Overall the whole event was a giant love-fest which was a bit surprising for a cynic like me, but also extremely comforting and invigorating. It’s easy to adopt a defensive mindset and to buy into the negative stereotype of a graphic designer that’s out to screw you somehow when that’s the attitude you frequently get from your clients. Not that the clients are to blame, they or someone they know may have had an unpleasant experience working with a designer. This event was a lovely reminder that even if there are a few bad eggs out there who contribute to a negative stereotype in our field, in actuality we’re a kind, helpful, and intelligent people.

The Lessons

Having the four panelists come from different backgrounds and varied areas of expertise made for an eye-opening experience. As I already mentioned, I tend towards cynicism and skepticism but I’ll tell you right now that I came away from the discussion feeling reinvigorated and empowered. While I can’t point you to a video so you could draw your own inspirations I can list some of the biggest points of the night right here:

  1. We, graphic designers, are not just technicians, our voices matter and it is possible for us to make a difference. Yes, it’s true that voicing our opinions may cost us a client here and there, but it is our responsibility to speak up because our work influences so many different parts of our society.
  2. We are a community with a unique power to influence the world around us and it is our responsibility and privilege to do so.
  3. If our expertise tells that there’s a better way it is our responsibility to voice that to our clients – we are the experts in our field, not them. If we don’t pass on our expertise to our clients then we are diminishing our own roles to mere technicians.
  4. In general, treat clients with respect and be transparent and forthcoming with them. However, if it is up to you to offer them a social responsible solution to any given problem – do so.
  5. We are a community of like-minded, intelligent individuals. It is through our community that we can find strength to stand up for what we believe is right, it is a responsibility to ourselves, our community, our clients, and our society at large. One great example of this is the First Things First Manifesto (1964 Wiki, 2000 Wikifirstthingsfirst2014.org) – I signed it and so should you (if you’re a designer), at the very least be aware of it.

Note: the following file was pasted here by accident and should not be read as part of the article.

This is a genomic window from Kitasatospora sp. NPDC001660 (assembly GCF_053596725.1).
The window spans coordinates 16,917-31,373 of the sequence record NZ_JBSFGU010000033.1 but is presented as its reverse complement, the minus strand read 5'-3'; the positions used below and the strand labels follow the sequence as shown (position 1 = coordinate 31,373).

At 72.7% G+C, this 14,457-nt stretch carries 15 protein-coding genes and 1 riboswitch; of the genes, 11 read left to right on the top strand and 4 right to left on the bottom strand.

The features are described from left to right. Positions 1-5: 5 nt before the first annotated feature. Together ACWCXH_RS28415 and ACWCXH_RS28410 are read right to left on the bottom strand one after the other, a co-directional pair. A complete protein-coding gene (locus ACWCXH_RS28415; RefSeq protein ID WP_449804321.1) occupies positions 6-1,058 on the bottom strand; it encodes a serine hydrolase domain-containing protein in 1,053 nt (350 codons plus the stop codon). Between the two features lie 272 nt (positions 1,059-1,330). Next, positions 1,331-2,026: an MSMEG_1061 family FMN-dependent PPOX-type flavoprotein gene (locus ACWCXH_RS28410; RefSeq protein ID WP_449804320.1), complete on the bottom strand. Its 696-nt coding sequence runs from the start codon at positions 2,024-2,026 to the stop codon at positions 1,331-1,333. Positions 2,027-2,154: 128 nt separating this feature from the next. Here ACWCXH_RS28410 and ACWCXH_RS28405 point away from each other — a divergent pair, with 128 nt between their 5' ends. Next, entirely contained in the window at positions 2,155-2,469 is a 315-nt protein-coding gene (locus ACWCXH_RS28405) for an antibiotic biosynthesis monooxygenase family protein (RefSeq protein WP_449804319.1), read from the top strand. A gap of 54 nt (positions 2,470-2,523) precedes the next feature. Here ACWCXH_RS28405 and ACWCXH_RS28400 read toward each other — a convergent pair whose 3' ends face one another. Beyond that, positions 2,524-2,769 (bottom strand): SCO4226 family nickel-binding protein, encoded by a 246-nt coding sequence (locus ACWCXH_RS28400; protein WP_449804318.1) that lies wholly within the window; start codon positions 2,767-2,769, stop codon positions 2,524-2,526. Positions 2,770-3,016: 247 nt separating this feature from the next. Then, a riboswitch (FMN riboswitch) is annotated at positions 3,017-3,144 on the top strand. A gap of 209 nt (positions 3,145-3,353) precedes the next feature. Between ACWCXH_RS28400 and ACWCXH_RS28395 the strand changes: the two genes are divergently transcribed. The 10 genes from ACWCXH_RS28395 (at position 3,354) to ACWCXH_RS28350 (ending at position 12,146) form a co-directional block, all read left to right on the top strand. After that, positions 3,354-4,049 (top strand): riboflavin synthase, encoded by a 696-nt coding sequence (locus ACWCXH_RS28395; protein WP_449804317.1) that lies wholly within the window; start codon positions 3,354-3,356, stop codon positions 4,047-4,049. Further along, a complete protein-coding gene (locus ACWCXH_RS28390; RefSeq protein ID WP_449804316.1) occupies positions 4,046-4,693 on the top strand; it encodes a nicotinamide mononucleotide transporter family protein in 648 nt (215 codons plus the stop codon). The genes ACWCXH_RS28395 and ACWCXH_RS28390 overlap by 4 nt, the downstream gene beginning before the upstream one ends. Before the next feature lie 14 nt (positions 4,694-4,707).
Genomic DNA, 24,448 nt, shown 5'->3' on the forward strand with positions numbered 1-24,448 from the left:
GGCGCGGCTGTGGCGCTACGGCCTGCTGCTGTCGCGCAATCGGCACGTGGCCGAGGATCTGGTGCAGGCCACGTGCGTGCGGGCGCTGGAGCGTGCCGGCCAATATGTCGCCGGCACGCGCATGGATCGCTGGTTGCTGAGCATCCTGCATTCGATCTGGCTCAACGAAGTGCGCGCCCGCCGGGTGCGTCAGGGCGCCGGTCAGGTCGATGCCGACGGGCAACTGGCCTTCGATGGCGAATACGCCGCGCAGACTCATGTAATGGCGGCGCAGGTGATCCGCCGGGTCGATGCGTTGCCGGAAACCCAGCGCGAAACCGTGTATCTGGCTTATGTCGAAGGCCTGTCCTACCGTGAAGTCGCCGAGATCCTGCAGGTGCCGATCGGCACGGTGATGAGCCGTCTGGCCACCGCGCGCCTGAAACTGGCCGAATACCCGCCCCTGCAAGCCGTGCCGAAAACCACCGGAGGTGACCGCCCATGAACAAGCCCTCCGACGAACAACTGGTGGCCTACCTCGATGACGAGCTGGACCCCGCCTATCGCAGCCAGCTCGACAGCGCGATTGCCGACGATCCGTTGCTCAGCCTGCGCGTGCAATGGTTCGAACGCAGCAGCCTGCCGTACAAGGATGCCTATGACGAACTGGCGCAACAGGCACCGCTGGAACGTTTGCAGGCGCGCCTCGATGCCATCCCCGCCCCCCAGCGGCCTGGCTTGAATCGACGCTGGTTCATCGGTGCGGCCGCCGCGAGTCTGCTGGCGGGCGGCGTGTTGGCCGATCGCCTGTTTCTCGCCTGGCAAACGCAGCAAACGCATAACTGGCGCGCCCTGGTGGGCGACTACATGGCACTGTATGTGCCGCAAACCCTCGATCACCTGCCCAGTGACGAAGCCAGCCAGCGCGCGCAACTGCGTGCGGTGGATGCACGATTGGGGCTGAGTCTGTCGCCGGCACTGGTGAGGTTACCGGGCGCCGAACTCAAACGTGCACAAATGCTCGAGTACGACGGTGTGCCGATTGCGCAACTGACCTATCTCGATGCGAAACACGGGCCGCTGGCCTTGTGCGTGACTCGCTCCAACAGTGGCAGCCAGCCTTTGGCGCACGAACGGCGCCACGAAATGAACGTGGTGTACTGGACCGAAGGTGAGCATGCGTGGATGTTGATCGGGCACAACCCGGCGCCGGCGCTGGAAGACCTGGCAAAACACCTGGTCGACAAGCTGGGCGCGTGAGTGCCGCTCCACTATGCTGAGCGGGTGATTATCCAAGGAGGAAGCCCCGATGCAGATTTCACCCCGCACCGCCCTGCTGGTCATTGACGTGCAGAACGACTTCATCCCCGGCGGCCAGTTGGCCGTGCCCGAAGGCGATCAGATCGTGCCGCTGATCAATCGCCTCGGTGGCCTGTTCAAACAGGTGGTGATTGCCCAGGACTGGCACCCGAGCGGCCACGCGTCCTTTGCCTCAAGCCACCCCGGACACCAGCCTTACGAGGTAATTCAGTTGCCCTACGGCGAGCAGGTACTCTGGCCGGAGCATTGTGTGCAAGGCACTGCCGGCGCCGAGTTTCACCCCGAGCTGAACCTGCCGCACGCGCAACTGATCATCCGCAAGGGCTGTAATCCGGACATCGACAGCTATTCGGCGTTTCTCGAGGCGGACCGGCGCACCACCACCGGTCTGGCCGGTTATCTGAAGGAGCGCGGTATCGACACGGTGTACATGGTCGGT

The Conclusion

For me, the topic of social responsibility has always been of great importance. I often forget that underneath my many professional layers I’m a bit of a hippie at heart, or maybe just a bit of an idealist. I care about ethics, and I care about honesty and transparency, I care about telling the bad guy that he’s wrong and lauding the good guy for being right. I became a designer because I love creating things, useful things, but unfortunately it’s very easy to slump into complacency and lose sight of the bigger picture.

Participating in this panel discussion as well as having recently read a book that I’d recommend to all designer (graphic or otherwise) called “How to Be a Graphic Designer, Without Losing Your Soul” by Adrian Shaughnessy have both reminded me of the reasons why I became a designer to begin with and have reinvigorated my drive and refueled my passion for the work I love so much.

I have also been very interested in doing public speaking as a way to share my passion about my craft, so the opportunity to participate in this panel discussion couldn’t have come at a better time. I would love to do it again, and hopefully next time I get a similar opportunity I won’t be quite so terrified.

As for social responsibility itself, I hope that this small glimpse into the discussion on the topic has ignited your interest in it. I would love to continue this discussion in the comments section below. What are your thoughts on social responsibility in graphic (or web) design? Where do you think the responsibility of a designer falls when it comes to potentially unethical practices? Have you ever felt standing up for what you think is right comes at a too high of a price?  Is the client always right? Do you feel that you, as a designer, have the power to influence the world?

What I’d like to leave you with is a quote from a magical talk by Mike Monteiro called “How Designers Destroyed the World“:

We need to fear the consequences of our work more than we fear the consequences of speaking up.